2010 Dec.

     

     

     

     

    Adjustment 5—Revenue earned

     

     

     

    31

    Unearned Service Fees

    Service Revenue

    To transfer a portion of training fees from the liability account to the revenue account.

    1,500

     

    1,500

     

     

     

     

     

     

     

                 

    After posting the adjusting entry, the T-accounts would appear as follows:

    Decreased by $1,500

    (Dr.)

    Unearned Service Fees

    (Cr.)

     

     

     

    2010

     

    2010

     

     

     

     

    2010 Dec. 31

    Adjustment 5   1,500

    Dec. 7  Cash received

     

     

     

     

     

    in advance

    4,500

     

     

     

     

    Bal. after adjustment

    3,000

     

     

    (Dr.)

    Service Revenue

    (Cr.)

     

     

     

     

    2010

    Bal. before adjustment Dec. 31 Adjustment 5

    10,700

    1,500   

    Increased —   by $1,500

     

     

     

    Bal. after adjustment

    12,200

     

    MicroTrain reports the service revenue in its income statement for 2010. The company reports the USD 3,000 balance in the Unearned Service Fees account as a liability in the balance sheet. In 2011, the company will likely earn the USD 3,000 and transfer it to a revenue account.

    If MicroTrain does not perform the training services, the company would have to refund the money to the training service customers. For instance, assume that MicroTrain could not perform the remaining USD 3,000 of training services and would have to refund the money. Then, the company would make the following entry:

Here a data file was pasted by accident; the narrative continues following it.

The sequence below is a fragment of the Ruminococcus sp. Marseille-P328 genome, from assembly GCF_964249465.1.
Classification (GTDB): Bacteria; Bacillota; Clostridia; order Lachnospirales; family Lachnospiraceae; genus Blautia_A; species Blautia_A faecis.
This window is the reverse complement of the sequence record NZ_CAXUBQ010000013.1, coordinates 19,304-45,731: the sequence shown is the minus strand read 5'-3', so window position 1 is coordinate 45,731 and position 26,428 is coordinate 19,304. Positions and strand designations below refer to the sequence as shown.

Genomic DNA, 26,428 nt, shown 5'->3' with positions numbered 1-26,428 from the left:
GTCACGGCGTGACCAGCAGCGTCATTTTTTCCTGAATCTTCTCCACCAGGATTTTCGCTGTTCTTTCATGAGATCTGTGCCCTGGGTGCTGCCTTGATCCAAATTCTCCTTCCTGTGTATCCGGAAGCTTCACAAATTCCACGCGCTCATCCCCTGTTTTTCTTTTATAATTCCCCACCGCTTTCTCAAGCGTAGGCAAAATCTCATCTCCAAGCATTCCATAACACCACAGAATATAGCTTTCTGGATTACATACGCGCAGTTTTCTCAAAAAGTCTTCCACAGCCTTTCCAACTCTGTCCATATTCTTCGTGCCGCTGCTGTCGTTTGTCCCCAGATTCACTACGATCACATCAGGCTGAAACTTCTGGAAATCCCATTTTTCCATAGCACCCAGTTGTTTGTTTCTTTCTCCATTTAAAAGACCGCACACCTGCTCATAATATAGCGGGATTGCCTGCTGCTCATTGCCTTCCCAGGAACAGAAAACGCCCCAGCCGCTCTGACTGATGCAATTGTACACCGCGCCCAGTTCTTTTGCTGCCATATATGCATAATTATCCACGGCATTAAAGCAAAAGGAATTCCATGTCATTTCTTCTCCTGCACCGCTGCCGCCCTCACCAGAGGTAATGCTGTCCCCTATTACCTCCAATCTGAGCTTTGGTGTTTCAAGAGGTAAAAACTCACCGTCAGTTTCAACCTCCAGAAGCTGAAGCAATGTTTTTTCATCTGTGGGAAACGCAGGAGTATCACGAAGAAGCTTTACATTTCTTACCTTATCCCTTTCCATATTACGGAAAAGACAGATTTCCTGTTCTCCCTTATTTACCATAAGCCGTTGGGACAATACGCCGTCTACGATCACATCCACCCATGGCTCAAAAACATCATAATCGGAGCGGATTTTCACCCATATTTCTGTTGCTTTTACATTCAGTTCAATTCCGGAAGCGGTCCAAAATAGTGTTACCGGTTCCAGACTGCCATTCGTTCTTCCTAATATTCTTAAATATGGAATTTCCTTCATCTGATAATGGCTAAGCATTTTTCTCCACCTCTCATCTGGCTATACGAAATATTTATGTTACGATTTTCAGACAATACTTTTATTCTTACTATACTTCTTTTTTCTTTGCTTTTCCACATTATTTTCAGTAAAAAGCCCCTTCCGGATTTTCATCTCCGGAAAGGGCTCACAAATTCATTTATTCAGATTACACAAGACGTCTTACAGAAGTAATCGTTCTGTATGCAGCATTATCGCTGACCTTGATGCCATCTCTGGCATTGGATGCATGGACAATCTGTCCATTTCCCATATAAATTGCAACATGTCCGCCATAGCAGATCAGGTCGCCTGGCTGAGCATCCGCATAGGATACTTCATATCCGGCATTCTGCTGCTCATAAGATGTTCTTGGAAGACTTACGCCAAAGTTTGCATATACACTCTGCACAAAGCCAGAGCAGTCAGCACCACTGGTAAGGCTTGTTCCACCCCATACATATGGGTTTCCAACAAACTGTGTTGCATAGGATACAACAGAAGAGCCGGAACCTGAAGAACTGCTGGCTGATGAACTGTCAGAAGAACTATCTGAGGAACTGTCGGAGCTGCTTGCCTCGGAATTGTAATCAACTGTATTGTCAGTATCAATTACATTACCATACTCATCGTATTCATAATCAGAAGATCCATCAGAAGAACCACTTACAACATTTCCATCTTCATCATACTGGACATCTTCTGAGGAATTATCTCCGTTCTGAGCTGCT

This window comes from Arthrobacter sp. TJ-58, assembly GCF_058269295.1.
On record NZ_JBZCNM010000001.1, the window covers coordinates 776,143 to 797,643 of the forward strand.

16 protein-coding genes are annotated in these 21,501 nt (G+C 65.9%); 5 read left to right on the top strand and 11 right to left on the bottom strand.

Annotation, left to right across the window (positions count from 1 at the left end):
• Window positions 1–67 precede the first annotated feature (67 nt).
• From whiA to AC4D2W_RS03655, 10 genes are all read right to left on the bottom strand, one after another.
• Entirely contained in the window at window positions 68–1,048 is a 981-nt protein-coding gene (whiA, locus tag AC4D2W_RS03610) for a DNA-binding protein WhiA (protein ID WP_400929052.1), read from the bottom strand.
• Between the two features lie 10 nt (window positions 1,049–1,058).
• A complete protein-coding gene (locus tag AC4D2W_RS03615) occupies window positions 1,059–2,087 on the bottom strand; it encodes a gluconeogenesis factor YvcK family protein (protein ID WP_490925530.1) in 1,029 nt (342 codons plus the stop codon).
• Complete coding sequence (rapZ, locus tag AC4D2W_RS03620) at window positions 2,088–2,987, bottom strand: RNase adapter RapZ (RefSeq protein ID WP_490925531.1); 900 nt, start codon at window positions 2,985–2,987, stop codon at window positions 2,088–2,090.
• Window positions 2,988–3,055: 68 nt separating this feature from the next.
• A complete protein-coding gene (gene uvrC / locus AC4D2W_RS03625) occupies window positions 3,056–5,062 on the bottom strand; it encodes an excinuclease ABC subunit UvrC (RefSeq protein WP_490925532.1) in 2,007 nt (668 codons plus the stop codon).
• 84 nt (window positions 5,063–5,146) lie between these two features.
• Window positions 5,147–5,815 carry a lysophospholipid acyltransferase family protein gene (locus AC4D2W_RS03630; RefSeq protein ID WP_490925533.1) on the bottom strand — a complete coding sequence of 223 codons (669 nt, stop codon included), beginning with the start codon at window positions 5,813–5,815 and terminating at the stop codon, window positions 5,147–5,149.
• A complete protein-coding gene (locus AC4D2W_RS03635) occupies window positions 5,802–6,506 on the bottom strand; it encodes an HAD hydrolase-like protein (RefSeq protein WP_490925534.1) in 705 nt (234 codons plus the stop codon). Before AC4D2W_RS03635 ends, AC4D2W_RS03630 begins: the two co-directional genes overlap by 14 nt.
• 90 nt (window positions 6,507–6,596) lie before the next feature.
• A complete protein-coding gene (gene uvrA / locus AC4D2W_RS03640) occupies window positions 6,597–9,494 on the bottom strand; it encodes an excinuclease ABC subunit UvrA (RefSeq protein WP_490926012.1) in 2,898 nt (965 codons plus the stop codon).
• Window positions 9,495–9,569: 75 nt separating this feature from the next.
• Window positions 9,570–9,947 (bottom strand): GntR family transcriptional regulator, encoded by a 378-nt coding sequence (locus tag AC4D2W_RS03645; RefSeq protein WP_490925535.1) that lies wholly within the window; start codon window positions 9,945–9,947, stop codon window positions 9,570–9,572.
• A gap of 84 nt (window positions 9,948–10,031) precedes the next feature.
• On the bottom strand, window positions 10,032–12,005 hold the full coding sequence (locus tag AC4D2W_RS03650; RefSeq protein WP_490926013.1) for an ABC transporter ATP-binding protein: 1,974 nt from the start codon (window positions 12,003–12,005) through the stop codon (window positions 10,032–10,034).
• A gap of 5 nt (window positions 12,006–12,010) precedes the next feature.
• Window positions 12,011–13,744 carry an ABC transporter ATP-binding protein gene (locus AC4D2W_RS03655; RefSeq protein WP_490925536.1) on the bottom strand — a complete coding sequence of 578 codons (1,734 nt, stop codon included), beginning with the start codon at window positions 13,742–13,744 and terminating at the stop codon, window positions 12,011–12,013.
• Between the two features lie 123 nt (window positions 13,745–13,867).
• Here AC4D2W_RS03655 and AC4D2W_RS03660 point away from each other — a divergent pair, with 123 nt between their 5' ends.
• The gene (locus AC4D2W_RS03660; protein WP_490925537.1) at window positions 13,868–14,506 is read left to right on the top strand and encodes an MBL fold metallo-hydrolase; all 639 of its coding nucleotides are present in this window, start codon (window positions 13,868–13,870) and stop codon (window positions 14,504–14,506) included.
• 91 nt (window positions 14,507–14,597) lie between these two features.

Unearned Service Fees

    3,000

     

    Cash

     

    3,000

    To record the refund of unearned training fees.

     

     

    Thus, the company must either perform the training services or refund the fees. This fact should strengthen your understanding that unearned service fees and similar items are liabilities.

    Accountants make the adjusting entries for deferred items for data already recorded in a company’s asset and liability accounts. They also make adjusting entries for accrued items, which we discuss in the next section, for business data not yet recorded in the accounting records.

    An accounting perspective:

    Business insight

    According to the National Association of Colleges and Employers, the average offer to an accounting major in 2009 was USD 48,334 and tends to increase each year. According to recent surveys, the market for accounting graduates remains brisk. Often, one of the chief problems for graduates is how to handle multiple job offers. As a result of the low unemployment rate, employers—especially small accounting firms with limited recruiting budgets—are doing whatever they can to grab qualified candidates.